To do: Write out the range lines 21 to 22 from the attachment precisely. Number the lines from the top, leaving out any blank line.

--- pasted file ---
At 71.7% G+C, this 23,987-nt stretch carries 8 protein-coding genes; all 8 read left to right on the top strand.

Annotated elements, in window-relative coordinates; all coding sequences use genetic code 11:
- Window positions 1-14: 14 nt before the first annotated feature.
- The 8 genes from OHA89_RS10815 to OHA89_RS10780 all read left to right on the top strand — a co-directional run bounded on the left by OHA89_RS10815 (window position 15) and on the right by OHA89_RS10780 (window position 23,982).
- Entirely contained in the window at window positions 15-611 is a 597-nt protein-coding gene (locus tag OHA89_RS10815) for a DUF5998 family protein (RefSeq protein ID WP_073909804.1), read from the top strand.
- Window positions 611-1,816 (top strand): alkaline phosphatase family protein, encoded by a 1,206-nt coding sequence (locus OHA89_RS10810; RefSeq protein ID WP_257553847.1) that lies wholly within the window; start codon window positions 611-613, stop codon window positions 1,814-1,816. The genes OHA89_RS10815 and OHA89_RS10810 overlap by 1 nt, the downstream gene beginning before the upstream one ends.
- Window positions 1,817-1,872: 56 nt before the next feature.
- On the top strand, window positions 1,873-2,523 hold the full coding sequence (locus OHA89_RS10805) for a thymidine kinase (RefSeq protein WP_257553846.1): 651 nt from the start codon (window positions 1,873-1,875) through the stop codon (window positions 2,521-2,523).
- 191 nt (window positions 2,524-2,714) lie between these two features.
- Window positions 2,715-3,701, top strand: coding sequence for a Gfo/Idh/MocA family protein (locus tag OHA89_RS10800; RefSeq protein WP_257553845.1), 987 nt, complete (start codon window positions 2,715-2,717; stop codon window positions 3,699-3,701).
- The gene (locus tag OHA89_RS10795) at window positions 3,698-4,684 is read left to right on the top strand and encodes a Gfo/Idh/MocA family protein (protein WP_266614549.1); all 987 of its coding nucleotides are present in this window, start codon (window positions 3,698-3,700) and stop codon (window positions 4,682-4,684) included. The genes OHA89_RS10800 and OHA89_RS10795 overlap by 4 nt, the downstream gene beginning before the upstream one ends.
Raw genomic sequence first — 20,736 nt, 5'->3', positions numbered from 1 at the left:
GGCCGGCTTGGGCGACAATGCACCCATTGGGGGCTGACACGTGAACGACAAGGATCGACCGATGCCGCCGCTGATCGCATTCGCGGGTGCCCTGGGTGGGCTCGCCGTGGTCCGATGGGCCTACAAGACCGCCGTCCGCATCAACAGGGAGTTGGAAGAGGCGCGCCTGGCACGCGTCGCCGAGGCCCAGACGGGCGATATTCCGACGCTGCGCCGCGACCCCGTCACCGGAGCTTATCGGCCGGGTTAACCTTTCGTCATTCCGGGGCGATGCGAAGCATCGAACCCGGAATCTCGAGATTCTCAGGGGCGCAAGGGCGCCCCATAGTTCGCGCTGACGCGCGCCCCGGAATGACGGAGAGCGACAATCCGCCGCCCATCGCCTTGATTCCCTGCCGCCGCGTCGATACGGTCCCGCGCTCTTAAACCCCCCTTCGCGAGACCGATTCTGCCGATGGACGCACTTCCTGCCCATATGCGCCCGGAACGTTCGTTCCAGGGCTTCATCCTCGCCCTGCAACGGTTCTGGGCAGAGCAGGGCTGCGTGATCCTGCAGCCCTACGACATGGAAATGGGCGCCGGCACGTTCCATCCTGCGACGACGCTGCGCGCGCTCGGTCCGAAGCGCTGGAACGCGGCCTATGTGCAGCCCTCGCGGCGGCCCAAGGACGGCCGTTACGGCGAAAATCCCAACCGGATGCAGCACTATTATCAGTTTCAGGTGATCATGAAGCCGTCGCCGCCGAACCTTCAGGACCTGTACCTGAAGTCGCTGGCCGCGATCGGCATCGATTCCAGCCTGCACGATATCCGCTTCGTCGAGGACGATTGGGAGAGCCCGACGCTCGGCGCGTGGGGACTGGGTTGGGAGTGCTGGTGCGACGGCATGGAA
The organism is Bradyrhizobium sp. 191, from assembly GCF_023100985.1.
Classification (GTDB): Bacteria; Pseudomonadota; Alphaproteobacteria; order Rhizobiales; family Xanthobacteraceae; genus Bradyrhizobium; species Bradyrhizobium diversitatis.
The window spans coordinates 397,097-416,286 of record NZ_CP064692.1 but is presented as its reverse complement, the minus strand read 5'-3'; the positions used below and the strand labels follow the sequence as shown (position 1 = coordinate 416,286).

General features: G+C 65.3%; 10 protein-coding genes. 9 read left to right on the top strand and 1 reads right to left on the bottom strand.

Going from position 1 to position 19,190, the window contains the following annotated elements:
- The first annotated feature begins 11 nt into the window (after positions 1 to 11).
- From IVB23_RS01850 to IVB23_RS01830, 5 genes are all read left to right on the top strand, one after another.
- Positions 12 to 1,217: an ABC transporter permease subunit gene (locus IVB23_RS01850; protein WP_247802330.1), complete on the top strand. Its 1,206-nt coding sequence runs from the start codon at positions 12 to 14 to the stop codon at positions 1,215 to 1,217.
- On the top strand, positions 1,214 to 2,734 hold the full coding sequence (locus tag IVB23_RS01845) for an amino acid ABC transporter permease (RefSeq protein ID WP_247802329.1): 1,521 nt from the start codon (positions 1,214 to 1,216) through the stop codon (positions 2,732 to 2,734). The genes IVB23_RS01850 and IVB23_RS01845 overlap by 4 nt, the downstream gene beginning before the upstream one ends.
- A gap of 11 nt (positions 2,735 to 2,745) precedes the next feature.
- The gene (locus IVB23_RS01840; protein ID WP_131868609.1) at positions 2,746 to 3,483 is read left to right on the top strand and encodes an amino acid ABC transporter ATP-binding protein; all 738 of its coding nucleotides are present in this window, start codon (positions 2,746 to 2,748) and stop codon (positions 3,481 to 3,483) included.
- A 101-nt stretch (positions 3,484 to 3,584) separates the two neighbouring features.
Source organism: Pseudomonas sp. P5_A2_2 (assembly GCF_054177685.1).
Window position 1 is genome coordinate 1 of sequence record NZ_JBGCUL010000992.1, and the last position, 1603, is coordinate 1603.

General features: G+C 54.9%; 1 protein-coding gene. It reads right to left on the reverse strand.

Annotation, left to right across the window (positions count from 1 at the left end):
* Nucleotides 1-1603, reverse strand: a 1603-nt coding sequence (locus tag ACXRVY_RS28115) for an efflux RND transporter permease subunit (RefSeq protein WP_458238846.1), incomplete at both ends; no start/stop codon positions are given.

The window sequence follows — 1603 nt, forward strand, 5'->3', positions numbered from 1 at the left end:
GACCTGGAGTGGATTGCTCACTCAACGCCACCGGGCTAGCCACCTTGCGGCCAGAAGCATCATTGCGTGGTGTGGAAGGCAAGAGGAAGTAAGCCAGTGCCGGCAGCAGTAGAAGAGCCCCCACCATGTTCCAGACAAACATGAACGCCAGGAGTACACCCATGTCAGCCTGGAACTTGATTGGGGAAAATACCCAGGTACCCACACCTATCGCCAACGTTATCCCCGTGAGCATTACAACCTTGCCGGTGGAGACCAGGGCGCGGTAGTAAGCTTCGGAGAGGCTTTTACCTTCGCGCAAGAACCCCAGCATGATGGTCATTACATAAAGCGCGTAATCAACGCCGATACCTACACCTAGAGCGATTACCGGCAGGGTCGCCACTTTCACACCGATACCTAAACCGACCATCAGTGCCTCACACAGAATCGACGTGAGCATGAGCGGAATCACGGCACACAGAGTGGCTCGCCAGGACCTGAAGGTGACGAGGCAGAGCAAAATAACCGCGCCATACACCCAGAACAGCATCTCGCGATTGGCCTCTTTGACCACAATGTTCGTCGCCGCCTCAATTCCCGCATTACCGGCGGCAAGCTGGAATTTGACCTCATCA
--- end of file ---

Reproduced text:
- Positions 12 to 1,217: an ABC transporter permease subunit gene (locus IVB23_RS01850; protein WP_247802330.1), complete on the top strand. Its 1,206-nt coding sequence runs from the start codon at positions 12 to 14 to the stop codon at positions 1,215 to 1,217.
- On the top strand, positions 1,214 to 2,734 hold the full coding sequence (locus tag IVB23_RS01845) for an amino acid ABC transporter permease (RefSeq protein ID WP_247802329.1): 1,521 nt from the start codon (positions 1,214 to 1,216) through the stop codon (positions 2,732 to 2,734). The genes IVB23_RS01850 and IVB23_RS01845 overlap by 4 nt, the downstream gene beginning before the upstream one ends.